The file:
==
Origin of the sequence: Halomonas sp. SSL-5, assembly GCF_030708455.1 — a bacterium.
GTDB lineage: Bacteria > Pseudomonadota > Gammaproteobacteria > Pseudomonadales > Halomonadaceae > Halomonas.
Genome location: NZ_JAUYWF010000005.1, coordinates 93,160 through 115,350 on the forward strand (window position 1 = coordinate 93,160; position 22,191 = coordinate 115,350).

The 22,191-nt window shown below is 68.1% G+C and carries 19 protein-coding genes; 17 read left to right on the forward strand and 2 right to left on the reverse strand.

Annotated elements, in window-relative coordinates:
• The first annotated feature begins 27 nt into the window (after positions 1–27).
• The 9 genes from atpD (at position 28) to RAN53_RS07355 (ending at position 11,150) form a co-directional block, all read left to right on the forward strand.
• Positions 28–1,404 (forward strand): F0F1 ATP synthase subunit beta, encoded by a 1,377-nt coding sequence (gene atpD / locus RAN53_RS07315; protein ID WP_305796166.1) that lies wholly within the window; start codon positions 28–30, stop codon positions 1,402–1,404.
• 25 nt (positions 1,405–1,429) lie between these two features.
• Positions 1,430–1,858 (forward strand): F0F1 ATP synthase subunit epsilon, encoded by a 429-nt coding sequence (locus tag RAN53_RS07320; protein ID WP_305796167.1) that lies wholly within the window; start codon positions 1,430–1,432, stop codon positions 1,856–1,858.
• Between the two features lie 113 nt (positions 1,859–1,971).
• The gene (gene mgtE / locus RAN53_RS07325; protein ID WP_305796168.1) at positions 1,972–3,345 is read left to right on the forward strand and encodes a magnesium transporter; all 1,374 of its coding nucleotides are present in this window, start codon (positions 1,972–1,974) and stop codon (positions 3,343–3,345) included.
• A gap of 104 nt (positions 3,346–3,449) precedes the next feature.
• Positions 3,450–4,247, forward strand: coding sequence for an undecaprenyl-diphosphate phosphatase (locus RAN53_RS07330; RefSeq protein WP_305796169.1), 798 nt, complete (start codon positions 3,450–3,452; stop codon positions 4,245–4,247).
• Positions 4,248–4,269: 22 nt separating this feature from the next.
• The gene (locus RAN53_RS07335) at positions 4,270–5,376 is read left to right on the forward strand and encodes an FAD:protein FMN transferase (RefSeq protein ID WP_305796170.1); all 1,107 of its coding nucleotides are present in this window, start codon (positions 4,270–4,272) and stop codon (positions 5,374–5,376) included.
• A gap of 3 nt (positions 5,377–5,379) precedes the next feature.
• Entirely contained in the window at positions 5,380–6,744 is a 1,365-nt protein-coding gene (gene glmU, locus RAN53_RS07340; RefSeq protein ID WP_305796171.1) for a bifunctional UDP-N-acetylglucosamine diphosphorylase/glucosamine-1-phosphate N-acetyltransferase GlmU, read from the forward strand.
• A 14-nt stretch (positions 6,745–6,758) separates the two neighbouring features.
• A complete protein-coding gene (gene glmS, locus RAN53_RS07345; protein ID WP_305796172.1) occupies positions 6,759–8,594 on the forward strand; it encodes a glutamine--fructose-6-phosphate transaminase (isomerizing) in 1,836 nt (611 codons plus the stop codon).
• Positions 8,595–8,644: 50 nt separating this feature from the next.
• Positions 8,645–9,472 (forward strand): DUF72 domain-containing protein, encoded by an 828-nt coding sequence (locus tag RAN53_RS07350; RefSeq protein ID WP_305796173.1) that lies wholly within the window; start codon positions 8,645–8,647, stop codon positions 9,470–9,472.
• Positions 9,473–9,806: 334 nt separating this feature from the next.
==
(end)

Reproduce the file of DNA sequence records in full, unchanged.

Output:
Origin of the sequence: Halomonas sp. SSL-5, assembly GCF_030708455.1 — a bacterium.
GTDB lineage: Bacteria > Pseudomonadota > Gammaproteobacteria > Pseudomonadales > Halomonadaceae > Halomonas.
Genome location: NZ_JAUYWF010000005.1, coordinates 93,160 through 115,350 on the forward strand (window position 1 = coordinate 93,160; position 22,191 = coordinate 115,350).

The 22,191-nt window shown below is 68.1% G+C and carries 19 protein-coding genes; 17 read left to right on the forward strand and 2 right to left on the reverse strand.

Annotated elements, in window-relative coordinates:
• The first annotated feature begins 27 nt into the window (after positions 1–27).
• The 9 genes from atpD (at position 28) to RAN53_RS07355 (ending at position 11,150) form a co-directional block, all read left to right on the forward strand.
• Positions 28–1,404 (forward strand): F0F1 ATP synthase subunit beta, encoded by a 1,377-nt coding sequence (gene atpD / locus RAN53_RS07315; protein ID WP_305796166.1) that lies wholly within the window; start codon positions 28–30, stop codon positions 1,402–1,404.
• 25 nt (positions 1,405–1,429) lie between these two features.
• Positions 1,430–1,858 (forward strand): F0F1 ATP synthase subunit epsilon, encoded by a 429-nt coding sequence (locus tag RAN53_RS07320; protein ID WP_305796167.1) that lies wholly within the window; start codon positions 1,430–1,432, stop codon positions 1,856–1,858.
• Between the two features lie 113 nt (positions 1,859–1,971).
• The gene (gene mgtE / locus RAN53_RS07325; protein ID WP_305796168.1) at positions 1,972–3,345 is read left to right on the forward strand and encodes a magnesium transporter; all 1,374 of its coding nucleotides are present in this window, start codon (positions 1,972–1,974) and stop codon (positions 3,343–3,345) included.
• A gap of 104 nt (positions 3,346–3,449) precedes the next feature.
• Positions 3,450–4,247, forward strand: coding sequence for an undecaprenyl-diphosphate phosphatase (locus RAN53_RS07330; RefSeq protein WP_305796169.1), 798 nt, complete (start codon positions 3,450–3,452; stop codon positions 4,245–4,247).
• Positions 4,248–4,269: 22 nt separating this feature from the next.
• The gene (locus RAN53_RS07335) at positions 4,270–5,376 is read left to right on the forward strand and encodes an FAD:protein FMN transferase (RefSeq protein ID WP_305796170.1); all 1,107 of its coding nucleotides are present in this window, start codon (positions 4,270–4,272) and stop codon (positions 5,374–5,376) included.
• A gap of 3 nt (positions 5,377–5,379) precedes the next feature.
• Entirely contained in the window at positions 5,380–6,744 is a 1,365-nt protein-coding gene (gene glmU, locus RAN53_RS07340; RefSeq protein ID WP_305796171.1) for a bifunctional UDP-N-acetylglucosamine diphosphorylase/glucosamine-1-phosphate N-acetyltransferase GlmU, read from the forward strand.
• A 14-nt stretch (positions 6,745–6,758) separates the two neighbouring features.
• A complete protein-coding gene (gene glmS, locus RAN53_RS07345; protein ID WP_305796172.1) occupies positions 6,759–8,594 on the forward strand; it encodes a glutamine--fructose-6-phosphate transaminase (isomerizing) in 1,836 nt (611 codons plus the stop codon).
• Positions 8,595–8,644: 50 nt separating this feature from the next.
• Positions 8,645–9,472 (forward strand): DUF72 domain-containing protein, encoded by an 828-nt coding sequence (locus tag RAN53_RS07350; RefSeq protein ID WP_305796173.1) that lies wholly within the window; start codon positions 8,645–8,647, stop codon positions 9,470–9,472.
• Positions 9,473–9,806: 334 nt separating this feature from the next.